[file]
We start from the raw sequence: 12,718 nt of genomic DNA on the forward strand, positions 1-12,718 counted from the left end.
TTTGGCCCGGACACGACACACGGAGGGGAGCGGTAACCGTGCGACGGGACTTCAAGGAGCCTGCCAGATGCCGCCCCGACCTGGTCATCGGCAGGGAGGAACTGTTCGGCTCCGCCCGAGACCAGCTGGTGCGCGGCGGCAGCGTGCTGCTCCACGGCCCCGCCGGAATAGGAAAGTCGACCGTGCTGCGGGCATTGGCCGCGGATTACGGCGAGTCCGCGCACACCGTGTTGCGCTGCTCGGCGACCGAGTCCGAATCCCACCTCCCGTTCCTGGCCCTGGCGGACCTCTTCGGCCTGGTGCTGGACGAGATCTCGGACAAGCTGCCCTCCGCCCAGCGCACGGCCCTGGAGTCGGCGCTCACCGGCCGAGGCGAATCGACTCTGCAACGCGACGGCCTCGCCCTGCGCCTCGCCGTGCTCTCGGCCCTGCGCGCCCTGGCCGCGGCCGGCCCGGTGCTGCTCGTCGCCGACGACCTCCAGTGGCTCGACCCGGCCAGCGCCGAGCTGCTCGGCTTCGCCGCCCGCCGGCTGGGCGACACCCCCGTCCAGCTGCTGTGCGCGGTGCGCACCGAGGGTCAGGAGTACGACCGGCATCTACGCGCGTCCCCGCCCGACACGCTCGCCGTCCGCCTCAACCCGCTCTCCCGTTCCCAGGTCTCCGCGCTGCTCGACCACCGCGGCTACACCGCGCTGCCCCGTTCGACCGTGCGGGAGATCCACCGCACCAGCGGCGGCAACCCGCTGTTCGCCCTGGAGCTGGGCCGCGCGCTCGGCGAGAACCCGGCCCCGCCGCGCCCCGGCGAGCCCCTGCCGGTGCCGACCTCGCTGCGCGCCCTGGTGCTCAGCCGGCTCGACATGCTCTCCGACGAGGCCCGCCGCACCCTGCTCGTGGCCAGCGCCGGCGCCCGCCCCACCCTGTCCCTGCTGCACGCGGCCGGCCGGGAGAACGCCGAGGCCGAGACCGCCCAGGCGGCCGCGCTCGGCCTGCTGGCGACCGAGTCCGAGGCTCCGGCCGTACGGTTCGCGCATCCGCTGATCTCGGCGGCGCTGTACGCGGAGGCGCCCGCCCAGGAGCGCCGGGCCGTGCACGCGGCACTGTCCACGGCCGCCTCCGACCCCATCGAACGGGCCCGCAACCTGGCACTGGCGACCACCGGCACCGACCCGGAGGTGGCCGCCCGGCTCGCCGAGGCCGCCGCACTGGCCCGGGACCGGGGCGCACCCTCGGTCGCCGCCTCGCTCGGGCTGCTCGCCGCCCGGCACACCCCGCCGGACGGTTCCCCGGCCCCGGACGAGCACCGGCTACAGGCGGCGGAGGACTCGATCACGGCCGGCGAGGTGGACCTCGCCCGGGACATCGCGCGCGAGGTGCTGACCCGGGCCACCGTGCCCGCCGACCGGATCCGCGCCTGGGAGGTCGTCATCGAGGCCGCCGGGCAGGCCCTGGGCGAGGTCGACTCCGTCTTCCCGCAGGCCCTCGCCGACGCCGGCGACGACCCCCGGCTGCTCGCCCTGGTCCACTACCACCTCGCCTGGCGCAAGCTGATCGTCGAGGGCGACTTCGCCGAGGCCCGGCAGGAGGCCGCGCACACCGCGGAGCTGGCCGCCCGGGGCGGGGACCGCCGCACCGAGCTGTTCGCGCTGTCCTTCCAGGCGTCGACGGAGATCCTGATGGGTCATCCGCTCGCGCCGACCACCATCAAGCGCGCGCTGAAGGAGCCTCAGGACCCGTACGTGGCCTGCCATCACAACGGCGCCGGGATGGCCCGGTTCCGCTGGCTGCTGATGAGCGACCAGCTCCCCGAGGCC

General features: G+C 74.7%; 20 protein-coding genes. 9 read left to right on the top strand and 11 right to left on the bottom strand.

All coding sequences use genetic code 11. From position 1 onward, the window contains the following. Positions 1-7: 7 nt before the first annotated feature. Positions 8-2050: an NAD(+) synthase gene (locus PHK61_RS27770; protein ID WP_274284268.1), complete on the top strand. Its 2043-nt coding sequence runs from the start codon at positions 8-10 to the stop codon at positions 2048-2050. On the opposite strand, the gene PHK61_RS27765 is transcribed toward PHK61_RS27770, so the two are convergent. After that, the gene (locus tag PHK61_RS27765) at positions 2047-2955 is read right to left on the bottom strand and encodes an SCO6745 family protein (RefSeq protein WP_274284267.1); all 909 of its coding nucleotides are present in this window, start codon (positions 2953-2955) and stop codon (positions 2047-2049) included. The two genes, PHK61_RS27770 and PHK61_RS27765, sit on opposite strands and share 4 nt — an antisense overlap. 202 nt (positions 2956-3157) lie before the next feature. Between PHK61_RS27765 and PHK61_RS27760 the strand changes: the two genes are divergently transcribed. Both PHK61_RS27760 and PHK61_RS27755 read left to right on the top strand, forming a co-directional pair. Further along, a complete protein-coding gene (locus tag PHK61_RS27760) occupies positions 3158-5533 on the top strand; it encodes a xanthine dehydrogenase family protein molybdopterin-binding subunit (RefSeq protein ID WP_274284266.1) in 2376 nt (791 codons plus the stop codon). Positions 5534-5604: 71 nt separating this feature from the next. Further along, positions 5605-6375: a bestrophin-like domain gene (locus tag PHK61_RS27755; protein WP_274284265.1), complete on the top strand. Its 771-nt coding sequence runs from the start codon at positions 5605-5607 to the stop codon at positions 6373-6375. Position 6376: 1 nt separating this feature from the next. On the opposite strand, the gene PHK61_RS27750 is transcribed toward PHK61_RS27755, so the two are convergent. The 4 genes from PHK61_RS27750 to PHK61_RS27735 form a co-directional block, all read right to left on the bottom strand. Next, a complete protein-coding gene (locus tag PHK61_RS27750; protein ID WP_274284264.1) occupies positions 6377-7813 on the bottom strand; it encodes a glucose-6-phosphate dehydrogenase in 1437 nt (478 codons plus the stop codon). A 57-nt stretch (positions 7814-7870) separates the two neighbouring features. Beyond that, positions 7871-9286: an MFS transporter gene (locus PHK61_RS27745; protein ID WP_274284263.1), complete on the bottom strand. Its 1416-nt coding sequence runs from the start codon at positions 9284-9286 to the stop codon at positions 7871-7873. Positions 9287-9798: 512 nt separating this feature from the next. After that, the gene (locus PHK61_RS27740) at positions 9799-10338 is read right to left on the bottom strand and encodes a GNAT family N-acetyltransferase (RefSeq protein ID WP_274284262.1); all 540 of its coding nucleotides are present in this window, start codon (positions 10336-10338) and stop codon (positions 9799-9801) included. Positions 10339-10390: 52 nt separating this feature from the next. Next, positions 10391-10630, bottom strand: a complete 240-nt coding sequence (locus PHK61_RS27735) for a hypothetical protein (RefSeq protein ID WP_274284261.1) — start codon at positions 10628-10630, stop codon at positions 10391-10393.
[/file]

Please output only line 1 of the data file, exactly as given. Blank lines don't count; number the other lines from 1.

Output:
We start from the raw sequence: 12,718 nt of genomic DNA on the forward strand, positions 1-12,718 counted from the left end.